The development of casinos across the UK could cause health problems for serious and novice gamblers alike, doctors have warned.
Plans for new casinos are not yet finalised
The government had said Manchester would have the first "super casino", and 16 other cities would have casinos of a smaller scale-.
But those plans are currently on hold after they were rejected by peers.
The British Medical Journal paper says the health effects of gambling must be considered if new casinos do open.
It follows this week's annual conference of nurses in Harrogate, where concerns were raised that the opening of the extra casinos could lead to an increase in the number of problem gamblers - and that the NHS would be over-burdened.
The BMJ paper, by Dr John Middleton of Sandwell Primary Care Trust and Farid Latif, a doctor at Shrewsbury and Telford Hospital, warns the health impact of increasing the number of casinos had not been thoroughly thought through.
They write: "Gambling affects physical, social and mental wellbeing as well as creating debt."
The doctors say social and mental effects predominate, but physical health can also be affected because gamblers eat badly and their preoccupation means they neglect the early signs of illness.
People with major gambling problems often turn to crime, and become violent towards their partners, they warned.
But they add: "Most casino customers will not be compulsive or problem gamblers.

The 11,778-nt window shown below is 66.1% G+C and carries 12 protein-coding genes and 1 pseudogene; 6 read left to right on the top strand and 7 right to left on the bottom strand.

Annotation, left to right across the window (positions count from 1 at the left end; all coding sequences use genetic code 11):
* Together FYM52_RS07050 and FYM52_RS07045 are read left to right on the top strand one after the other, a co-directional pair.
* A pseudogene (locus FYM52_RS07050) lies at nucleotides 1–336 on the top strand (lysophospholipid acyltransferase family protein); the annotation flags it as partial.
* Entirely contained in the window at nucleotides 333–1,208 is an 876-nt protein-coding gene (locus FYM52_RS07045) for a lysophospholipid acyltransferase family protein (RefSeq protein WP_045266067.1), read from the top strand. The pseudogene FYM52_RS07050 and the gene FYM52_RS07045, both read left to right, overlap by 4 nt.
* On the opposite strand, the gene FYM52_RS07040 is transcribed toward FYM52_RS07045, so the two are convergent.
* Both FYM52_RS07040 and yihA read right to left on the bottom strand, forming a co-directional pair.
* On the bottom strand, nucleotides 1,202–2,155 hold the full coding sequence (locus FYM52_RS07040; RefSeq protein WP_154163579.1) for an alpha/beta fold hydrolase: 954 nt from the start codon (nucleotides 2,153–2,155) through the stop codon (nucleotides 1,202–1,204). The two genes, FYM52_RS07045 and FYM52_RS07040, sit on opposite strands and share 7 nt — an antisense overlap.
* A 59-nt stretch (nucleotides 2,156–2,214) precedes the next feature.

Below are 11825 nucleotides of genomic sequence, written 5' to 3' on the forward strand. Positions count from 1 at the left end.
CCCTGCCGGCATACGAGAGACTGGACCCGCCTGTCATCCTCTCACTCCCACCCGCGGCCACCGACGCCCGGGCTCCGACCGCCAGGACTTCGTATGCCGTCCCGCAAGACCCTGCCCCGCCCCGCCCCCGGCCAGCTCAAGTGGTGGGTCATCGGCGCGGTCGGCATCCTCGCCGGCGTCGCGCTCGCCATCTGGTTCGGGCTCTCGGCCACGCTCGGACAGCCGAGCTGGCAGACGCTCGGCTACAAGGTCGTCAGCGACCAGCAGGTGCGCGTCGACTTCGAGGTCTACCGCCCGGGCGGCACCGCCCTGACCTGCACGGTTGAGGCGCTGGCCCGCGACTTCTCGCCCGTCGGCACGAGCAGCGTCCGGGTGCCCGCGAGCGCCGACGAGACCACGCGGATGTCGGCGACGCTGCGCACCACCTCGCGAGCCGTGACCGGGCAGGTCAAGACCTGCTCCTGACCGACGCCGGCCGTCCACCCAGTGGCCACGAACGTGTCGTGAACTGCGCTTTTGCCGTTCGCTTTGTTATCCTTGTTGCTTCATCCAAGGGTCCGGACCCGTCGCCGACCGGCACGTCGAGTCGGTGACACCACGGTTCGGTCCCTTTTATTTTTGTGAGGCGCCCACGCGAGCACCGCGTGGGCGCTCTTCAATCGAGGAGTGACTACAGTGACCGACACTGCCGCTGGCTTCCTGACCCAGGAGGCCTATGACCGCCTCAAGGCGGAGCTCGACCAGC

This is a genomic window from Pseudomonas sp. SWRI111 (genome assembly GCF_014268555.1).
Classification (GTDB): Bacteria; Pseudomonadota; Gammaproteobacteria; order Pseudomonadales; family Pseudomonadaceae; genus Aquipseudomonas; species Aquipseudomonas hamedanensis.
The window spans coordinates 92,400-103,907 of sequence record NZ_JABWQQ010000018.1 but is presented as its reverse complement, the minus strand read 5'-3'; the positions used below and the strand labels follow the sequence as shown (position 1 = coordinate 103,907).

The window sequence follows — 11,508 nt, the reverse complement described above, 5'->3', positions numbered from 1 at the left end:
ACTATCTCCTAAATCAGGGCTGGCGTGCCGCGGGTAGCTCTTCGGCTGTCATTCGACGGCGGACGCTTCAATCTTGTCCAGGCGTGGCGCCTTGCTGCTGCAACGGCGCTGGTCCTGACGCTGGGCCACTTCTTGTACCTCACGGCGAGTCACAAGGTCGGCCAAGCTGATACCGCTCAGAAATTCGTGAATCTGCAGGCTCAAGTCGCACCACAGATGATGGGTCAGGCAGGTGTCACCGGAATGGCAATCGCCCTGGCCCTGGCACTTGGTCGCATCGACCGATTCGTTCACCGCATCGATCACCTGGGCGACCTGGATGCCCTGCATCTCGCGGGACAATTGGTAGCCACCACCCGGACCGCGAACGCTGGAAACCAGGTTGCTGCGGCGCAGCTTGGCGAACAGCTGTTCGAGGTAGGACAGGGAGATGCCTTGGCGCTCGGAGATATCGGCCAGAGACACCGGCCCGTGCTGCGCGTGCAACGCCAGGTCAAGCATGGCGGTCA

"More pervasive will be minor effects on large numbers of the population previously exposed to casino gambling."
They say poor communities would be hardest hit, and cite Sandwell - which has banned the construction of any new casinos - as an example of how local authorities can protect people.
Dr Middleton and Dr Latif say problem gambling is a serious addition that can have medical consequences.
But they add: "The wider public health effects of an increase in gambling in the population are even more hidden but ultimately more damaging.
"Anything that makes the poor people in Britain even poorer, especially if they do not derive benefits in kind, will damage their health, further increasing inequality."
They say doctors must be aware of the effects of gambling, as they are of the effects of other additions.
And they call on the government to fully assess the health effects of a relaxation on gambling laws in further plans for new casinos.
A second piece in the BMJ reiterates the warning that people with Parkinson's disease are at greater risk of becoming addicts, and are particularly vulnerable to the growth in online gambling.
Neurologists Sui Wong and Malcolm Steiger, of the Walton Centre for Neurology and Neurosurgery in Liverpool, say that of people with the condition, 3.4% are pathological gamblers, rising to 7.2% in patients taking drugs known as dopamine agonists.
People diagnosed at a younger age are particularly at risk, they said.
Dr Kieran Breen, director of research at the Parkinson's Disease Society, said: "Many people with Parkinson's in the UK are prescribed dopamine agonists, often in conjunction with another drug levodopa, as their standard therapy.
"Pathological gambling is a relatively rare side-effect of some anti-Parkinson's medication and appears to be reversible if the drug is removed or changed."
A spokeswoman for the Department of Health said: "Anybody with a gambling problem who seeks help from the NHS will be offered support and, if necessary, treatment to help them overcome their addiction.
"Specialised addiction services have a long history of helping people with gambling problems.
"Gamcare, which runs a national telephone helpline and provides face-to-face counselling itself, is able to refer gambling addicts to NHS-run services where appropriate."